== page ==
Which suitcase is right for me?


This one is mine … Looks are not only important when seeking a partner, but also when it comes to selecting the right suitcase. After all, it is a constant companion for all those who travel frequently. Read here what you should bear in mind when purchasing a suitcase to use for cabin luggage or checked baggage.

A roller case, weekend bag, classic travel bag or vintage leather case?
The size of your suitcase will first and foremost depend on the duration of travel. For a weekend trip, a suitcase with a volume of 20–40 litres that can be taken as cabin luggage is sufficient. For a week-long trip, a larger suitcase with a volume of 60–100 litres is advisable. Be sure to always pay attention to the quality. While cheap suitcases may look like a good deal at first glance, the wheels often soon break.

Checked baggage
A suitcase can be manoeuvred more easily if it has four wheels rather than just two. This also means that the suitcase can still be handled should a wheel break when you’re on the go. Ideally, it should be possible to replace the wheels that allow the suitcase to be moved in all directions without having to turn it around. There should be countless different compartments inside for well-organised storage, too. Elasticated straps allow all items to be kept in place even when the suitcase is turned and flipped during handling.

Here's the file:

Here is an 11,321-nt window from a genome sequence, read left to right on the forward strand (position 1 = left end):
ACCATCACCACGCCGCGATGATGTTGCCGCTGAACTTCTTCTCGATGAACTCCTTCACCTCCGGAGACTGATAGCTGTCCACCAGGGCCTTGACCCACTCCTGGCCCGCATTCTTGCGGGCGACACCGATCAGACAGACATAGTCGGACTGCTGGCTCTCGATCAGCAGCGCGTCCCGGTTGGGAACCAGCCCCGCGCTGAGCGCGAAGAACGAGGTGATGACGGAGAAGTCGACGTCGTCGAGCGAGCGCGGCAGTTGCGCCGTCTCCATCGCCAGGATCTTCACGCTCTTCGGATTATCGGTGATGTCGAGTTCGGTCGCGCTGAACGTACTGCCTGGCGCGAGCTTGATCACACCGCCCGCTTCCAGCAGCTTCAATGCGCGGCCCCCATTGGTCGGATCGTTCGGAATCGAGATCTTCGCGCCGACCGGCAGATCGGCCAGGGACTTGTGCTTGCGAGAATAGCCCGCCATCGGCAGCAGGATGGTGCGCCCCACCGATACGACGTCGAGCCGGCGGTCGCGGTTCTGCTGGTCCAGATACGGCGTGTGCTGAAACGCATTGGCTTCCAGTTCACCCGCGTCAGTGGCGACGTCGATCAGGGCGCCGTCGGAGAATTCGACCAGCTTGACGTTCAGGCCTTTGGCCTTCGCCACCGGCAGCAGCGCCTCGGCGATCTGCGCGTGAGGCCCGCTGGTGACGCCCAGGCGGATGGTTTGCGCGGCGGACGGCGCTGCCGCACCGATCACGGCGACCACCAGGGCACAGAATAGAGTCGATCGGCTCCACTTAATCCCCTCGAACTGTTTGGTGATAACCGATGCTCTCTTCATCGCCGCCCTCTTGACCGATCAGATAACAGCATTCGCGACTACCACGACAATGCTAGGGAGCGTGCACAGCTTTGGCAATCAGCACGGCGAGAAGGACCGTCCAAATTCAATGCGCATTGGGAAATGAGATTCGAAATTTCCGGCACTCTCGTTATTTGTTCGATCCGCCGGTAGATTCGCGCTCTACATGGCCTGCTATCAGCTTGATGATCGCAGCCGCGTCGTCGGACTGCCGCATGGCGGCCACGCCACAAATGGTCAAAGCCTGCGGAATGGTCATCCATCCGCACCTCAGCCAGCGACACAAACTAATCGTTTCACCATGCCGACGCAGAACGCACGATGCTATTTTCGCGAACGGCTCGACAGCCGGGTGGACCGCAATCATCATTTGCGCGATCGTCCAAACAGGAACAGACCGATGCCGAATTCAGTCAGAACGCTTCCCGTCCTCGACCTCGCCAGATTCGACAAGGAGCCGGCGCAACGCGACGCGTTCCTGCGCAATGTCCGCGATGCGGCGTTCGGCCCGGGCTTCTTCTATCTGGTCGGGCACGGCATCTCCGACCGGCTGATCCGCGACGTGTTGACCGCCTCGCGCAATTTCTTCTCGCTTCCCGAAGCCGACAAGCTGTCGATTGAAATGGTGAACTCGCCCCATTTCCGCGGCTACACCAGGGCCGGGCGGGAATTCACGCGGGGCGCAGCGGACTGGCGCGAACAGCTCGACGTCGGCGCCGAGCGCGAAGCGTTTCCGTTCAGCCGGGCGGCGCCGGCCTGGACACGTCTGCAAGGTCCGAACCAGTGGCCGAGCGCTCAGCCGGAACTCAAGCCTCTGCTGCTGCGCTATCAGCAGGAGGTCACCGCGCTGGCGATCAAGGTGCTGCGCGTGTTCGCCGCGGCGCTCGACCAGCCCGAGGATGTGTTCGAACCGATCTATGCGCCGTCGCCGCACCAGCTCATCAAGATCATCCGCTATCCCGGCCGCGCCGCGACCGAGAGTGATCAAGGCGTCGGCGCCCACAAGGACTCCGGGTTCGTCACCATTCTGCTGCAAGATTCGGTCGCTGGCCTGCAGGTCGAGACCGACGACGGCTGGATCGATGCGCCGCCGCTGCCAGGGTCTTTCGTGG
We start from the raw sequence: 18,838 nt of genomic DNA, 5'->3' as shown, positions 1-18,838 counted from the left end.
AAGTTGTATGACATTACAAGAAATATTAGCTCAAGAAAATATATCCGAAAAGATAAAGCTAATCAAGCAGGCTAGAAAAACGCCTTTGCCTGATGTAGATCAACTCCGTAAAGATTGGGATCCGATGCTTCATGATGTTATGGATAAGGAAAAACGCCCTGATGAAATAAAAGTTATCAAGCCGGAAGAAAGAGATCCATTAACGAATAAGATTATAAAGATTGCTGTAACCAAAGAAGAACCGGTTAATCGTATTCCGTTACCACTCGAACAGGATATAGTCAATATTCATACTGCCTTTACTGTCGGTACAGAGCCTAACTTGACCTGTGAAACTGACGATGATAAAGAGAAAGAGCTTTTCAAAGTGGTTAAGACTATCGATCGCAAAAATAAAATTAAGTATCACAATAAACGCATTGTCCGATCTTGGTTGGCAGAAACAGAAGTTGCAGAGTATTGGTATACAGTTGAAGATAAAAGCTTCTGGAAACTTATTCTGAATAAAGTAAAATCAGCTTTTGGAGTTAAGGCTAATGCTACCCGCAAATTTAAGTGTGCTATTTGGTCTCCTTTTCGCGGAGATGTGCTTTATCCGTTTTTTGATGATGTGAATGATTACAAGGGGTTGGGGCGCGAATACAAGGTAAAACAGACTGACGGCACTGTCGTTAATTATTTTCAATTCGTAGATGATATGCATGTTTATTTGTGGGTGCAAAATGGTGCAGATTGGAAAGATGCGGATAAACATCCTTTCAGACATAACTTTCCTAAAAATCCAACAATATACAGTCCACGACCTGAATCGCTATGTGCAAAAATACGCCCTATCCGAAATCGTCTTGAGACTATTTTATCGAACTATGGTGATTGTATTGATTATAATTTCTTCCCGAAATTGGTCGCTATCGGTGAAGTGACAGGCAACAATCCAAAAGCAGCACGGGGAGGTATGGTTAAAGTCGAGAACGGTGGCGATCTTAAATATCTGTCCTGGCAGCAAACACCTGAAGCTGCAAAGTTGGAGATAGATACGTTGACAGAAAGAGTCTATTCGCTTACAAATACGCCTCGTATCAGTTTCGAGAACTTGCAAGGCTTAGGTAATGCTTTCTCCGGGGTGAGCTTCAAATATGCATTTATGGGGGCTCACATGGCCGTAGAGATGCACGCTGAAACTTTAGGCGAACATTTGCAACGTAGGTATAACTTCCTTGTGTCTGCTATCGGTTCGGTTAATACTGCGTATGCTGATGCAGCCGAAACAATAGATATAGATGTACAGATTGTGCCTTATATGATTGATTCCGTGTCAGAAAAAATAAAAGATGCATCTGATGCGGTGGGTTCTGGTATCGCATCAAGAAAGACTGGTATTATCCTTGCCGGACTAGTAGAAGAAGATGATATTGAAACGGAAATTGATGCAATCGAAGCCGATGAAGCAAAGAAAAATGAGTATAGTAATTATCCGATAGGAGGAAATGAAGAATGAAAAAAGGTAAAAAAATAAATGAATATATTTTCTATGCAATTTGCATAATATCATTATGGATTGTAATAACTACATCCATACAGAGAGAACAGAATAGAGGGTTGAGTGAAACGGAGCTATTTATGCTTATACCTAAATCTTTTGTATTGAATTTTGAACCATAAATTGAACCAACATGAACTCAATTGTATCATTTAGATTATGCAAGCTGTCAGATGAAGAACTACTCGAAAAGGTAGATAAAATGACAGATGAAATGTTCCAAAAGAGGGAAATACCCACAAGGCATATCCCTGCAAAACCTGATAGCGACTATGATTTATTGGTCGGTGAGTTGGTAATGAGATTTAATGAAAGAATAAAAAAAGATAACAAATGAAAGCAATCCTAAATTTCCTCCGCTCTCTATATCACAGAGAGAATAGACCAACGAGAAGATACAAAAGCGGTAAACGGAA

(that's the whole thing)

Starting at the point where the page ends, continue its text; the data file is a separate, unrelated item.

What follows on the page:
Whether you opt for a hard or soft case is entirely a matter of taste though. Both types offer similar stability and strength and can withstand the rough handling at the airport.

Important for travellers to the USA: The Transportation Security Administration (TSA) is permitted to open and search any item of luggage. Special TSA locks allow suitcases to be opened without having to break the locks, allowing TSA security officers to access your bags using a master key.

Cabin baggage
When it comes to cabin luggage, it is particularly important to ensure that the suitcase is as light as possible. After all, most airlines only allow 8 kg of cabin baggage.

Although the International Air Transport Association (IATA) has worked hard to standardise the maximum dimensions for cabin luggage among the many airlines, there is still a real jungle of different regulations out there.

Suitcase manufacturer Samsonite has compiled a handy overview:

Ask your local travel agency